Please allow me to introduce to you to our first 2017 Honoree of The COLLECTIV, Monica Blaire.

Crystal Lariece (CL): Where do you draw most of the inspiration for your music?

Monica Blaire (MB): From life, when the water is running, when things are happy, when things are challenging, friends, family, conversations, travel, people watching…LOL, from EVERYWHERE. For me creation is more a constant rumination in spirit than anything else. The goal as an artist is to stay open and in the flow of awareness. Inspiration is everywhere when you stay open to access it and are willing to drop whatever you are doing to receive it.

CLAs an Independent Creative, what has been your greatest challenge in developing your brand?

MB: ​My greatest challenge has been trying to convey the randomness of my creative process to my audience. Commercialized creativity is a homogenized version of what true creativity is all about. It’s a refined shadow of the range of emotions, effort, and work that an artist puts into their work. People often only experience the final product. When art is your life, and creativity is happening moment to moment, the end result can look disjointed especially when you create in more than one medium. My biggest challenge has been connecting the dots for my audience so that they fully understand the why and the how of what I do.

CLDescribe your Creative Renaissance. When did you recognize your creative purpose?

MB: ​Very early on…let my mom tell it I sang before I spoke, LOL. I’m not certain that there was an “aha” moment for me because I don’t remember a time when I didn’t want to do this or I wasn’t working towards it. I always wanted to create. It was always cathartic and I always wanted people to feel free in the presence of art and sharing it with an audience.

Actually giving words to my platform as an exercise in freedom and love came much later. When my first project came out (‘Portraits of Me’ Silent Riot 2006) I was very much championing women and young girls to be multifaceted instead of the one dimensional model of women that society perpetuated. That journey has brought me to where I am currently which is self-actualization through my art. Being able to own and love my individuality no matter who is present in my life and what is going on around me. I guess the answer to your question is creative renaissance happens over and over in an artist’s career if they are continuing to grow in their art.

Commercialized creativity is a homogenized version of what true creativity is all about. It’s a refined shadow of the range of emotions, effort, and work that an artist puts into their work.

CLMillennial Creatives are often faced with ridicule when it comes to pursuing a non-traditional career path, what would be your best advice to those who are ready to take the leap, but is ​​ fearful of failing?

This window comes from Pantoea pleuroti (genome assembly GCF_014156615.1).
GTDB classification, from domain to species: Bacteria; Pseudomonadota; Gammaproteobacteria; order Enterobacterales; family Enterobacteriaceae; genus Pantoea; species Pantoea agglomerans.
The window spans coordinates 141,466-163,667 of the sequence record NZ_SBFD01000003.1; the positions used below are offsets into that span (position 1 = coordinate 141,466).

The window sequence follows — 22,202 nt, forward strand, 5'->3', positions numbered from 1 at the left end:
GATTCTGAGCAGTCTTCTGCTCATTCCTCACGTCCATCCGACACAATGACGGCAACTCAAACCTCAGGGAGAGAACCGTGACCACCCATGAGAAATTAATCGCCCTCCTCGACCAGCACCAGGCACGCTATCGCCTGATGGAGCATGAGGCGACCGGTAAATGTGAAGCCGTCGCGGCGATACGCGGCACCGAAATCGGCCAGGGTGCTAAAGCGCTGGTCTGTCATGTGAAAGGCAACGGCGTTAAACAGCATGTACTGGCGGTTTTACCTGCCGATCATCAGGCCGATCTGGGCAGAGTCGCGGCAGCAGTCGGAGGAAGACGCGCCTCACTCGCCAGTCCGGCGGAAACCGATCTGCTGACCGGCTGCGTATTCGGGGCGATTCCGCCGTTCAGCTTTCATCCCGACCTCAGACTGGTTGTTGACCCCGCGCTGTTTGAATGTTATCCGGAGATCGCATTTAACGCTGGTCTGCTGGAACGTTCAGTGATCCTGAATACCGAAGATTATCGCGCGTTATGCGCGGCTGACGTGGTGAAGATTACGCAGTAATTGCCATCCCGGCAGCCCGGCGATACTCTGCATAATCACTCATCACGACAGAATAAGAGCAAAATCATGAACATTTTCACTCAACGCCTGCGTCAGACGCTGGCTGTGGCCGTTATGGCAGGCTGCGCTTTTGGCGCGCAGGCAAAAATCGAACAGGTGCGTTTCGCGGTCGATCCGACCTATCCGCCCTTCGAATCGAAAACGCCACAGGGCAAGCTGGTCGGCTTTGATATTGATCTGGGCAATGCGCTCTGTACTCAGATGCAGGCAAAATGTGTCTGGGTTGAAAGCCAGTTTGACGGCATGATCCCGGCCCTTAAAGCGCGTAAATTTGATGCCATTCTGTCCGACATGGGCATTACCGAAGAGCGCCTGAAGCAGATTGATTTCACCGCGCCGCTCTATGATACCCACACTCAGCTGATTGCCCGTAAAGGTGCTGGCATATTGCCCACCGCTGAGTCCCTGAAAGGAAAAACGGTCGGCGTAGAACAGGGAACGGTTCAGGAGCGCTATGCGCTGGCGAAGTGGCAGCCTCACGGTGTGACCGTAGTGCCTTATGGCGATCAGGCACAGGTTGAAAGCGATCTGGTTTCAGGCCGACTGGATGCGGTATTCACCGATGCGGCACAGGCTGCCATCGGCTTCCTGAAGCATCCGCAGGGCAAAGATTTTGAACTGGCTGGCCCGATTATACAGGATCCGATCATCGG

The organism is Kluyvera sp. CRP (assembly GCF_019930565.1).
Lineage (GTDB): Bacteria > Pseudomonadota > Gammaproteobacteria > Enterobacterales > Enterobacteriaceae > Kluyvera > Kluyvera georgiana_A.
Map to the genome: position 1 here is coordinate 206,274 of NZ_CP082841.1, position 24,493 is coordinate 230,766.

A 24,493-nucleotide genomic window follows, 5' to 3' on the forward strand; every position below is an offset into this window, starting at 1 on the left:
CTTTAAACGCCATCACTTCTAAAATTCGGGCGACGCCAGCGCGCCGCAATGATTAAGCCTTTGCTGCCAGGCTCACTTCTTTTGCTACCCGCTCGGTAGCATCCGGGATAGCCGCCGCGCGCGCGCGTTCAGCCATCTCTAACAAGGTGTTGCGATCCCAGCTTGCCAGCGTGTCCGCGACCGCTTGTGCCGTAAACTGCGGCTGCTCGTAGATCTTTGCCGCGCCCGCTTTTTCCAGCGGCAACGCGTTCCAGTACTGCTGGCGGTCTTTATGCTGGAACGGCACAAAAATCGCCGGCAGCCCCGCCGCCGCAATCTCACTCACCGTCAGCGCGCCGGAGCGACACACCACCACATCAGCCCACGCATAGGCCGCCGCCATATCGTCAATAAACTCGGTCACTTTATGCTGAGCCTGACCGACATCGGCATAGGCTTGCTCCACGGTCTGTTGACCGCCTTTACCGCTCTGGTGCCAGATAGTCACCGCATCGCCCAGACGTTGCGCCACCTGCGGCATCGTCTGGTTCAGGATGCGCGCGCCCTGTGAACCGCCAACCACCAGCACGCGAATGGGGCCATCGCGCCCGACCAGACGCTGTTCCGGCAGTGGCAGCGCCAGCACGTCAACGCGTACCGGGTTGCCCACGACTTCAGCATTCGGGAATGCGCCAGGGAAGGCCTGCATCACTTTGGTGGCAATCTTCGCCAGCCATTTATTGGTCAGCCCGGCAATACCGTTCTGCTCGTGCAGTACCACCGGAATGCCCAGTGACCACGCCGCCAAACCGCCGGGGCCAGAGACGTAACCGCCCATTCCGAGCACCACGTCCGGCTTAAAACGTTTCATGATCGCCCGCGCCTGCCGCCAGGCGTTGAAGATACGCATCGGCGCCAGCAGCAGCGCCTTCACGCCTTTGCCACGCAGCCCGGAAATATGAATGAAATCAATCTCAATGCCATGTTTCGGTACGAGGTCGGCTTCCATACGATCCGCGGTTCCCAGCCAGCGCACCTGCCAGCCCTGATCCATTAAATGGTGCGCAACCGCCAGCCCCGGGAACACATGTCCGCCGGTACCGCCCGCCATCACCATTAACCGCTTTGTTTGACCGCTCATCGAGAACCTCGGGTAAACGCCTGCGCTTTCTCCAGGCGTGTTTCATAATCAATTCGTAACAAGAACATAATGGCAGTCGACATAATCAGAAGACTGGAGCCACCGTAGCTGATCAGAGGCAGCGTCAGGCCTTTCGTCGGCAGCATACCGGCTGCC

MB: ​My best advice would be to listen to your inner voice. Creatives are so tapped into that little voice because it’s where the art comes from. Listening to that voice will inform you of all you need to know and how you can make it manifest in the world. Most people do not commune with themselves in this way and are fearful of those who move on things yet to be seen. If you create a plan out of what you know to be your path and stay consistent with the plan all the nay sayers will turn into cheerleaders. Be true to yourself and create your own convention. Nurture it and watch it grow and watch the conversation around what you do change.

….creative renaissance happens over and over in an artist’s career if they are continuing to grow in their art.


Eclectic is the way to describe Monica Blaire. Classical, Rock, R&B, Soul, Gospel, Funk, Hip-Hop, Techno, and Pop playfully coexist freely in the world she creates one stage at time. In every performance, her need to connect with the listener comes first. After becoming a 2010 Kresge Artist Fellow in the Performing Arts and touring in 2014 with Tyler Perry’s Hell Hath No Fury Like A Woman Scorned (available everywhere on DVD) Monica Blaire is gearing up to take the world by storm with her powerful performances and uncanny musical expression.

Monica has worked with artists ranging from Roy Ayers, PPP, her own band the RackPack, Dwele, Black Milk, ZO!, and rocked historical venues including Joe’s Pub (NY), The Shrine (CHI), and the DIA (in her hometown, Detroit). Her latest project is experimental music with a minimal approach that is dubbed “sound art”. She is playing with the everyday around her and creating audio snapshots of her experiences. This music and the process of making it is introducing Ms. Blaire as much more than just a singer. She is solidifying her place as an ever evolving creative presence.

Video courtesy of Monica Blaire | Filmed by Clifford L. Johnson

Experience more of Monica’s music on SoundCloud here.
Instagram | @mBthelight
Facebook | Monica Blaire Music